The following article is a guest submission from current Victoria Stilwell Academy Dog Trainer Course student Ruth Hegarty about how her relationship with her dog led her on a journey to become a professional dog trainer with VSA.
Although It seems like yesterday, my journey to become a dog trainer began years ago when I started looking for more humane ways to train my own dog. I adopted a feral dog in 2010 with no idea what that meant. His name is Jake and the minute I saw him I fell in love with his smile. The minute I got him home, however, I realized that it wasn’t going to be an easy task to train a fifty-pound dog that had only ever lived wild in the woods of Virginia. It might not have been so bad except that in his efforts to adapt to his new life he would knock me down to steal my food, bite me and generally scare the heck out of my whole family.
I persevered reading books and articles online, watching videos and generally trying to learn everything I could about how to “make him behave.” I took him to the local dog park which he enjoyed until he was attacked by another dog. After that Jake became dog aggressive and would snarl and lunge toward any dog he saw on our walks. He developed a fear of vehicles after we almost got hit by a car that drove up on the sidewalk which caused him to also lunge at cars on our walks. Since he hadn’t been socialized as a puppy, he also has a near zero tolerance for novelty of any kind. Of course, what I knew about socializing a dog in those days could have fit in a thimble.
I decided I needed professional help so I enrolled in a couple of different obedience classes and even worked one-on-one with a trainer. At that time, I knew nothing about traditional versus positive reinforcement dog training and the trainers I went to were all traditional trainers. I was scolded for not being the “alpha” to my “dominant” dog and advised to use a firm hand and apply punishment in order to get respect from my stubborn dog so he would behave the way I wanted. I’d like to say I saw those recommendations as the bad advice they were but I did not. I gave it all a try. I pulled, choked, shocked and yelled at my dog until I felt like a monster. My poor dog was still afraid of dogs and cars and now maybe a little bit of me, too.
I decided I’d rather have a completely untrained dog than one who’d been mistreated into submission so I quit using all of those techniques. Luckily for both Jake and myself our “back to the drawing board” moment led to the discovery of clicker training. Could I really teach my dog using treats as a reward? Turns out, I absolutely could. Not only did positive reinforcement training (as I came to discover it was called) make me feel better about how I treated my dog, Jake absolutely loved it! I realized the dog the trainers called “dominant” and “stubborn” was really a sensitive, intelligent creature who wanted to learn and have fun with me. He was a good dog who had had some bad experiences and a human who didn’t understand how to communicate effectively with him in the beginning.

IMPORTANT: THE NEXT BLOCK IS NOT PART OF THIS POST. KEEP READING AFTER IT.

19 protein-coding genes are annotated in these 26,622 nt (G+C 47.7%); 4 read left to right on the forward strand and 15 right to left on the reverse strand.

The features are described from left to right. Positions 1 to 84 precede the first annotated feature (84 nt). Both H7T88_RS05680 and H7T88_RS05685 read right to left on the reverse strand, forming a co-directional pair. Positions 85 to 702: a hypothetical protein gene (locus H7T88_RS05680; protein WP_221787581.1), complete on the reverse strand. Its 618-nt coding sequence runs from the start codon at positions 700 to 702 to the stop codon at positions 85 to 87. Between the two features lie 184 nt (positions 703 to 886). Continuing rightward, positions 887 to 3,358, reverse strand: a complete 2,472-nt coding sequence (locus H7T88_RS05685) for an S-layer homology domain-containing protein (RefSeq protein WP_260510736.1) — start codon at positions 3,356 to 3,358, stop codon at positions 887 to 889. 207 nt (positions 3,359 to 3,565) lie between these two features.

Now, at nine years old, Jake is a sweet, well-mannered dog with a happy life. He’s still afraid of dogs and cars but not nearly as much and we still work on it. He still loves our training sessions and still has the gorgeous smile I fell in love with that October day we met.
The more I learned about positive reinforcement, the alpha myth and how dogs think and learn, the more I wanted to spread the message. Then I learned that a lack of training is the main reason owners surrender their dogs to shelters and I remembered that I’d considered returning Jake to the shelter in those first few months. That statistic set me on fire to provide training for adult rescue dogs and their humans so that a lack of training wouldn’t come between them. I researched dog training schools and came across the Victoria Stilwell Academy which resonated with me because of the emphasis on understanding how dogs learn and seeing each dog as an individual. I’d also read one of Victoria Stilwell’s books while learning positive reinforcement training on my own and really liked how she explained everything. As I worked the numbers to see how long it would take me to save up the tuition and vacation time I would need to attend the program, the online course launched. I took the sample course and found the program rigorous and well supported. I signed up for the full course before I even finished the sample one! Down the road I’d still like to take the in-person course but the online program has been in-depth, my advisor has been indispensable and my dog has gone from being afraid of the camera I bought to film my assessments to getting excited when I take it out because he knows we are going to “play.”
I have learned so much over the months I’ve been enrolled in VSA’s Online Dog Trainer Course. My dog and I have both grown in confidence and I’ve been able to live my dream of helping adopted dogs stay at home by working with shelters and training dogs and their families in my community. I marvel often about how my dog has blessed my life with love, challenges and a new career. I could never have imagined that day I walked into the shelter that I’d be writing this today.